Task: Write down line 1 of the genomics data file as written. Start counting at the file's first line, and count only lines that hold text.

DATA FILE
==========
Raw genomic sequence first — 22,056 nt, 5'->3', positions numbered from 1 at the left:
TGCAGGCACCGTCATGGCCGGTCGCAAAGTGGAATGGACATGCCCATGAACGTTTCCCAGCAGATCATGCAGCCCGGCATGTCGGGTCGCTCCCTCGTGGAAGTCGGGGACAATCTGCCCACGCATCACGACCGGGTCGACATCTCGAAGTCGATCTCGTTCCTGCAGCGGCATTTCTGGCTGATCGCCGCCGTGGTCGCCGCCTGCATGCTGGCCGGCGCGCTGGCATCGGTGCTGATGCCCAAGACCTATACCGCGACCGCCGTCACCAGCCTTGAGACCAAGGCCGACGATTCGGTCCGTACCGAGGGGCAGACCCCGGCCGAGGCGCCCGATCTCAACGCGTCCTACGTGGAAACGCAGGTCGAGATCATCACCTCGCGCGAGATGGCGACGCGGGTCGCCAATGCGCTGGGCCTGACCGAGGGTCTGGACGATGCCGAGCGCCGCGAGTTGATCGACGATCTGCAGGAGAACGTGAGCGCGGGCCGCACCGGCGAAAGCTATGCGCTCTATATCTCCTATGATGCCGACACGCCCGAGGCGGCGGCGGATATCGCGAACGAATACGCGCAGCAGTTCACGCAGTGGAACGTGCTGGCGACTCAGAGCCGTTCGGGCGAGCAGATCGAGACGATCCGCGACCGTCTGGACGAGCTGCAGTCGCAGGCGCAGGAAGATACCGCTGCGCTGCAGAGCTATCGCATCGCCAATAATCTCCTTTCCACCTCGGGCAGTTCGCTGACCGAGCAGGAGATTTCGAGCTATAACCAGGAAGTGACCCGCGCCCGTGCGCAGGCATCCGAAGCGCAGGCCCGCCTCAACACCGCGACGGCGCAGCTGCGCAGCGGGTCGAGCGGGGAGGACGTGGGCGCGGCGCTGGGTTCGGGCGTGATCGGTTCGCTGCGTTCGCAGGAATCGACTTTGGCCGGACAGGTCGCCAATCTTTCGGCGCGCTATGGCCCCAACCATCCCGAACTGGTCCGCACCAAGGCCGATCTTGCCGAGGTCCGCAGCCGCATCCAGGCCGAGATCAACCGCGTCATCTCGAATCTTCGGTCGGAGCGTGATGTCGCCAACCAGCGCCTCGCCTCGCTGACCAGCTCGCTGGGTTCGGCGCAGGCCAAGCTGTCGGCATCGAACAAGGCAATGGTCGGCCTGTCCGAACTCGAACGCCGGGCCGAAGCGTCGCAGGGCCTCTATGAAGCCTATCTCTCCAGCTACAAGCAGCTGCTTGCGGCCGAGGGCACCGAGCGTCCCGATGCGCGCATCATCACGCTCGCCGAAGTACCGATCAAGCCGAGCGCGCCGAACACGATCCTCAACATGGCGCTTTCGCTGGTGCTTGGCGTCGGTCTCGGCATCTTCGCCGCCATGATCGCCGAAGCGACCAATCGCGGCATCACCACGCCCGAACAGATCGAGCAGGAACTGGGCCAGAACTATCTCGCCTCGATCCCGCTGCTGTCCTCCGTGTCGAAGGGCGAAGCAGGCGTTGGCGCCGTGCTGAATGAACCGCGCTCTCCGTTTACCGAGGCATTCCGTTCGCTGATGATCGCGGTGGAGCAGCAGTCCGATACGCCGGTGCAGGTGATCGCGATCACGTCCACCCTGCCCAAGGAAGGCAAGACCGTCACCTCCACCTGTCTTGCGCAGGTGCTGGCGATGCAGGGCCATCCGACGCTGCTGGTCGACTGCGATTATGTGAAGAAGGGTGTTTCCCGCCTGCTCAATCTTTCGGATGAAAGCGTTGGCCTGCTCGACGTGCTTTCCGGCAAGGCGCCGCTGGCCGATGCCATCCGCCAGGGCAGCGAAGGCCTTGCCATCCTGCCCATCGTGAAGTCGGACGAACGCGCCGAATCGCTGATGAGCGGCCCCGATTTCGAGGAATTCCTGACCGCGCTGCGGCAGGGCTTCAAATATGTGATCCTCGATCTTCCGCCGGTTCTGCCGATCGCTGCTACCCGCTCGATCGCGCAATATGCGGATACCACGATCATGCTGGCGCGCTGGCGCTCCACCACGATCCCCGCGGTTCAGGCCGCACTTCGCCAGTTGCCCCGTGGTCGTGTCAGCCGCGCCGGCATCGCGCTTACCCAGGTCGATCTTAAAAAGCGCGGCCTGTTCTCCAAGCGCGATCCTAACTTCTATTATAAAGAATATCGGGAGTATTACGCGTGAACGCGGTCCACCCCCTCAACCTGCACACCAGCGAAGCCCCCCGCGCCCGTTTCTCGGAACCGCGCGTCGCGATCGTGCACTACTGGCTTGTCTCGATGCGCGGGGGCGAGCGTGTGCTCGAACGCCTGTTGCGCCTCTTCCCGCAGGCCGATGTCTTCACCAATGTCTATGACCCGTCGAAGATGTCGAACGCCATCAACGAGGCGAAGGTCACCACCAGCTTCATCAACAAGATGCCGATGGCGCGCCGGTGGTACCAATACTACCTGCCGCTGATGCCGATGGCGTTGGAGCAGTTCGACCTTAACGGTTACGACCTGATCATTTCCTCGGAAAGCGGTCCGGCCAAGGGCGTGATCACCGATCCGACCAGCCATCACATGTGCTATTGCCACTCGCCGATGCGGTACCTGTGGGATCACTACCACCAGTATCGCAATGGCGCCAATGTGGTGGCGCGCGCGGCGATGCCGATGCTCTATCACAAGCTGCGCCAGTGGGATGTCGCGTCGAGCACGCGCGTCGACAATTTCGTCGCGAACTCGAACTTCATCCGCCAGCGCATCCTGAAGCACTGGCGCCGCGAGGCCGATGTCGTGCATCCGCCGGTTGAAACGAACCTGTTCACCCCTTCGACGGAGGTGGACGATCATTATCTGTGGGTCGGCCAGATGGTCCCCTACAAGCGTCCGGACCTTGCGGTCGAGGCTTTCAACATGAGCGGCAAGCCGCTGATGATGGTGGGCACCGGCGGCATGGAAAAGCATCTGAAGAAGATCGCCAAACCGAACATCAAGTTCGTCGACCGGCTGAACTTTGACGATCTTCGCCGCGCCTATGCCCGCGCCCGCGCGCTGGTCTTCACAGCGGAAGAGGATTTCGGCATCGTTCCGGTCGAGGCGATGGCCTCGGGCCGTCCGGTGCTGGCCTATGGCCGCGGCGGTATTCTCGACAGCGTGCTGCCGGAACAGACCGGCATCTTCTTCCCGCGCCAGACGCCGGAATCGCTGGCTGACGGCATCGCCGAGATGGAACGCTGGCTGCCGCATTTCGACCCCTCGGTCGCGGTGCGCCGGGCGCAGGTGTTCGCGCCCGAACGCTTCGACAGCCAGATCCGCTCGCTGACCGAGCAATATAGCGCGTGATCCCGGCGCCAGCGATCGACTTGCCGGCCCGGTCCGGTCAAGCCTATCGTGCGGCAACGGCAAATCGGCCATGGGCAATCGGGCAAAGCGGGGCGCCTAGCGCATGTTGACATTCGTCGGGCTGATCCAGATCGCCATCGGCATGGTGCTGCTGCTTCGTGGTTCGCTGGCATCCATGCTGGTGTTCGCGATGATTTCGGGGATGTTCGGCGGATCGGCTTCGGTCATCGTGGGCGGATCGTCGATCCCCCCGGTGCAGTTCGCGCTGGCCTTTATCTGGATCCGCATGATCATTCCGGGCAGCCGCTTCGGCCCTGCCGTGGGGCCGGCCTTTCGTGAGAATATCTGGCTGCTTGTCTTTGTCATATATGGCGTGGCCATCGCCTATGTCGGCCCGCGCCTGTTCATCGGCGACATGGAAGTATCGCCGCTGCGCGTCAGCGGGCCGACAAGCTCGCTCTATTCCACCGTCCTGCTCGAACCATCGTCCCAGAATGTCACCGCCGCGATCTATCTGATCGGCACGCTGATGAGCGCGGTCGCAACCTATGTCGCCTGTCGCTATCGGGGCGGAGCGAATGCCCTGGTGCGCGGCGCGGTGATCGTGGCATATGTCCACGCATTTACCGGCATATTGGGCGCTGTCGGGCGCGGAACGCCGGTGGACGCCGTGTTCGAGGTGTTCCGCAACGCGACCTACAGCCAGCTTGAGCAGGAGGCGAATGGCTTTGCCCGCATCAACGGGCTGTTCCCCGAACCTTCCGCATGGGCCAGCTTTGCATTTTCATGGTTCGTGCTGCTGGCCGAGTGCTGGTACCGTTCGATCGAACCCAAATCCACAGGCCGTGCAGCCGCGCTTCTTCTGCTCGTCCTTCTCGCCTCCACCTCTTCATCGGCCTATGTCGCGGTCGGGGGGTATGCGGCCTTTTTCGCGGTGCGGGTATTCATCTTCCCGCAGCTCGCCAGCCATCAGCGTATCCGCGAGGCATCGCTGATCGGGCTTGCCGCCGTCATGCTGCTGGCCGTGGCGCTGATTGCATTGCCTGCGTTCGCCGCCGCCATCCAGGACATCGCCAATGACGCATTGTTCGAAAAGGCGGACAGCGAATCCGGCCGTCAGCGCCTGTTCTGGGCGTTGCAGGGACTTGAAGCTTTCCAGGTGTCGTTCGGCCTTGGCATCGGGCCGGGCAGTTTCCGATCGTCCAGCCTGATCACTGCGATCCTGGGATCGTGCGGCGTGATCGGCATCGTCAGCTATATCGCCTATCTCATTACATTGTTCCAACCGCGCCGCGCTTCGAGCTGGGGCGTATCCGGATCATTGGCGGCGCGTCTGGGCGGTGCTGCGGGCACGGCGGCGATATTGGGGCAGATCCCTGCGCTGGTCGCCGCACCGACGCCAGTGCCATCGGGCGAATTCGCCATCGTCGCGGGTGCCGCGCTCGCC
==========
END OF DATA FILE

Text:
Raw genomic sequence first — 22,056 nt, 5'->3', positions numbered from 1 at the left: